Let $\mathcal{O}_0$ be the principal block of the BGG category $\mathcal{O}$ for a finite dimensional simple Lie algebra over $\mathbb{C}$. For an element $w$ in the Weyl group $W$, let $\Delta_w$ denote the Verma module with highest weight $w_0w^{-1}\cdot 0$, where $w_0\in W$ is the longest element, and $\cdot$' denotes the dot-action.

It is well known that

$\mathrm{dim}(\mathrm{Hom}(\Delta_v, \Delta_w)) \leq 1$

This fact is pretty straightforward to prove algebraically. However, I do not know how to see this topologically. Namely, I do not know how to prove this via the interpretation of Verma modules as perverse sheaves on the flag variety.

I would be grateful if someone could explain how to see this fact topologically.

**Added later: **In response to Jim Humphreys comment let me add some motivation:

In this regard I think of category $\mathcal{O}$ as a "toy example". I would like to know what sort of generality this fact holds for. For instance, is the corresponding statement true for perverse sheaves smooth along a stratification given by affine spaces? The latter is certainly a highest weight category, computations in it can be undertaken topologically, etc. So as a starting point I would like to understand the topological reason for its truth for the "toy example".

In the same vein as 1) I would like to know whether this truly is a "geometric" fact, i.e., does it hold if I consider my sheaves with coefficients in a commutative ring say?

Computing extension groups of Verma modules is an old problem. If there is any hope for doing this topologically, I would think a reasonable place to start would be to compute $\mathrm{Ext}^0$ topologically!

In the same vein as 3). One can see that the extensions of Verma modules is given by (compactly supported) cohomology (appropriately shifted) of intersections of Schubert cells with opposite Schubert cells. This is related to my earlier questions:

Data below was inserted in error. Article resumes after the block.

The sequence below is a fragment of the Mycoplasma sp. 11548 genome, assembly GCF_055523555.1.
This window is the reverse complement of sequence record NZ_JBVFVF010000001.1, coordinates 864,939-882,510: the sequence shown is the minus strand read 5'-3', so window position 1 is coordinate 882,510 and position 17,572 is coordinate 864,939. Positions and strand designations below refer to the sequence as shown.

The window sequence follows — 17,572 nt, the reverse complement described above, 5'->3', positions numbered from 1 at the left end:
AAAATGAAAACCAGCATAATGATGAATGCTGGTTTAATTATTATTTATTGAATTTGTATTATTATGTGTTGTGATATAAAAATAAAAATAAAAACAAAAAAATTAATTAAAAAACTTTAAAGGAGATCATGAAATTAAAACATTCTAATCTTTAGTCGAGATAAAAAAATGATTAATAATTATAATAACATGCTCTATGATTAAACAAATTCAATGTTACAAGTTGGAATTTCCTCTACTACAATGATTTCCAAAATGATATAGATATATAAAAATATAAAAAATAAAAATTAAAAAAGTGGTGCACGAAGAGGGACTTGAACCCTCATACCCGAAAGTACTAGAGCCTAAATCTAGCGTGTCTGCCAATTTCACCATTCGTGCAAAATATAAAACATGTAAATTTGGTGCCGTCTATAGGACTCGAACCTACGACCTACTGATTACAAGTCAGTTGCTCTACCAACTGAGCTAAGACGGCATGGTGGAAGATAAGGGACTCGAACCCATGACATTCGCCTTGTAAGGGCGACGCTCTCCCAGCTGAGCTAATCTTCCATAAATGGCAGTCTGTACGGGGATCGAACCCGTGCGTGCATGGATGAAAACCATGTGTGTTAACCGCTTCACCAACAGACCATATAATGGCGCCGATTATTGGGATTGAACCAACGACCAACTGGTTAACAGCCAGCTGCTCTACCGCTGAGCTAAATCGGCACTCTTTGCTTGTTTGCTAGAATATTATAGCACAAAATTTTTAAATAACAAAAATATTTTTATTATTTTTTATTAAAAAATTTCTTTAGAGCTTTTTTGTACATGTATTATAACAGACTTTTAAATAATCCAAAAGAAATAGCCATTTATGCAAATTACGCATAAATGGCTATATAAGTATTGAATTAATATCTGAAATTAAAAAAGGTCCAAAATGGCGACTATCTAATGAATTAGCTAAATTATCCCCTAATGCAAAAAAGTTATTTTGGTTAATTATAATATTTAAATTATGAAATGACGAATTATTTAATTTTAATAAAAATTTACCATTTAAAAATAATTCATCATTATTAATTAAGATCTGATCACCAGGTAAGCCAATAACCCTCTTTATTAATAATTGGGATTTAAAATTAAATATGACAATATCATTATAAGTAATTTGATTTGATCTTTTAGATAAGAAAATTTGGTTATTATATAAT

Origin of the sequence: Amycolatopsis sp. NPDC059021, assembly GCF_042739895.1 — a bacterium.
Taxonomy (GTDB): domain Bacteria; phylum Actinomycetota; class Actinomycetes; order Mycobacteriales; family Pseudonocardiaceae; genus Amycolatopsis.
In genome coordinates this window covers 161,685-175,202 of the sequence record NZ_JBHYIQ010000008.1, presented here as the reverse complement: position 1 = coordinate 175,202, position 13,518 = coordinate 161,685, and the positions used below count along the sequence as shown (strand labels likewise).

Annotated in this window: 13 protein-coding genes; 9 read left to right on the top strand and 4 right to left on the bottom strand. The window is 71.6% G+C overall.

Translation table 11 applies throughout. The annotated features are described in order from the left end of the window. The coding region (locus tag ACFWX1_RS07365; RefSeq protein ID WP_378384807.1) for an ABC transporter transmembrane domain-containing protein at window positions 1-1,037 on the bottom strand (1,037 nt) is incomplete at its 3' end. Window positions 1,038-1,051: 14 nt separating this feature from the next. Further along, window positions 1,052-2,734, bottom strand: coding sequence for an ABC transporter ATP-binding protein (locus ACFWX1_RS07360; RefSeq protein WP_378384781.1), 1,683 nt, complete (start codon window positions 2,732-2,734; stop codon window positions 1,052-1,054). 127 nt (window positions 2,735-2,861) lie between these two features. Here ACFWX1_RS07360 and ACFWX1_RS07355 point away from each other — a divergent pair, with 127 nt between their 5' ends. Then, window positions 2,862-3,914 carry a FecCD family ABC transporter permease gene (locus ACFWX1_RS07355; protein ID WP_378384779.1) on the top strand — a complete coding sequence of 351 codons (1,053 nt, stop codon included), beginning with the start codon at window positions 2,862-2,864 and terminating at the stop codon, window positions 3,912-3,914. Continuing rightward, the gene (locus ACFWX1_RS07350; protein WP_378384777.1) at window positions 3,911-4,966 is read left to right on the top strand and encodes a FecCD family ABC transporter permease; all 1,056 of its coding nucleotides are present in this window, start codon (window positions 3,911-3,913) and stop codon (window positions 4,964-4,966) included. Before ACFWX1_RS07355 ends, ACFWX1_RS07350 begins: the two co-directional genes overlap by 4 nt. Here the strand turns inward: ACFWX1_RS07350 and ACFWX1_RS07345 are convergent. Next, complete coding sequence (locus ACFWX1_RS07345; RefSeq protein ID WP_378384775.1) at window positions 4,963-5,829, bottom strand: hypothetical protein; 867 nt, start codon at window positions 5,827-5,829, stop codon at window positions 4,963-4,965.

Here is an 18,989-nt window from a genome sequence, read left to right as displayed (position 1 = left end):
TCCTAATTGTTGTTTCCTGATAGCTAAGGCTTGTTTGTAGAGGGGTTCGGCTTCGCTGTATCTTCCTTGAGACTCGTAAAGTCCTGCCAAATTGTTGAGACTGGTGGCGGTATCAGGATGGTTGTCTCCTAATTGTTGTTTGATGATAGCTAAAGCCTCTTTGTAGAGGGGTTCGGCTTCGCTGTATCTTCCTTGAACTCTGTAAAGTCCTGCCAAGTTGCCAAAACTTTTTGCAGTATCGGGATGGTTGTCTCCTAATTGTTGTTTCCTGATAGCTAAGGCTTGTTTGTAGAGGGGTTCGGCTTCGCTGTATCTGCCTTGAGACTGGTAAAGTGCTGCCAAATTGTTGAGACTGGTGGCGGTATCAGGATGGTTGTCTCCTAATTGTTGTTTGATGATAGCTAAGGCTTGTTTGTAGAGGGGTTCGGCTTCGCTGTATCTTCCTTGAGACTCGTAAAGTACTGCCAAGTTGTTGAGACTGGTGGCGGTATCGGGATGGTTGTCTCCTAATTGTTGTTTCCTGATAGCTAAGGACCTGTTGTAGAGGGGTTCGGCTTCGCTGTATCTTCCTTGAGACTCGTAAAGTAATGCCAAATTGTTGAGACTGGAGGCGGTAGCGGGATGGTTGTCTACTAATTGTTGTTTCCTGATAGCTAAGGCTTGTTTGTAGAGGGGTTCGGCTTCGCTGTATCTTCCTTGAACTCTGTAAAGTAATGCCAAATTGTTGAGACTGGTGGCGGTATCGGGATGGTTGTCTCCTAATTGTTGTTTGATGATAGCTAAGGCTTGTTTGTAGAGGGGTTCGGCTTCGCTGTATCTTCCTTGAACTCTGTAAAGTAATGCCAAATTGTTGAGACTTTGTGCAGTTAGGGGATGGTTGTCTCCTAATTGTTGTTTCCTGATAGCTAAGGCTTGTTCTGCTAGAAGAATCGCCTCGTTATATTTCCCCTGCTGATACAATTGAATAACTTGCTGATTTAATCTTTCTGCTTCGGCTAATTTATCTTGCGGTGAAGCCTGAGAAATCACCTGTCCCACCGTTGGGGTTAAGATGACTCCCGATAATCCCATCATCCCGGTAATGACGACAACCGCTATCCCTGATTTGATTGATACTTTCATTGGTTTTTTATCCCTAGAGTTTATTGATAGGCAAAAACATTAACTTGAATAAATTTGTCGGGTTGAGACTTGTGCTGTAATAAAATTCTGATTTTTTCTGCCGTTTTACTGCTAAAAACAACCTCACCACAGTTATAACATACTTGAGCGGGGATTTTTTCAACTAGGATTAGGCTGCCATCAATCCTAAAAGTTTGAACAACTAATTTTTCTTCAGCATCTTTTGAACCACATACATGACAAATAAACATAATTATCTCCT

Intersection of plus/minus cells in Bialynicki-Birula decomposition

A cohomology computation request.

- The above fact about homomorphisms between Vermas translates to the lowest non-vanishing cohomology (compactly supported) being one dimensional. These are smooth affine varieties, but (at least in low ranks) their Betti numbers satisfy a curious "Poincare duality"/palindromic type phenomenon. This phenomenon is even more starkly visible if one further looks at the Hodge numbers. Amusingly, since these varieties are smooth and irreducible, one immediately gets that the highest non-vanishing extension group (when it is possible to have morphisms between the Vermas) is one dimensional and concentrated in the "right" degree. This latter fact can also be shown algebraically, but requires a careful argument using translation functors (which can also be done geometrically without ever knowing anything about the intersections, but now I am digressing). Anyway, a topological reason as in my question may hopefully give some insight as to whether this palindromic phenomenon is a low rank coincidence or has any hope for holding in general.

Apologies if any of the reasons above are too vague/ranting, I didn't want to throw in all of that in my original question in case the answer was something blatantly obvious that I had been overlooking.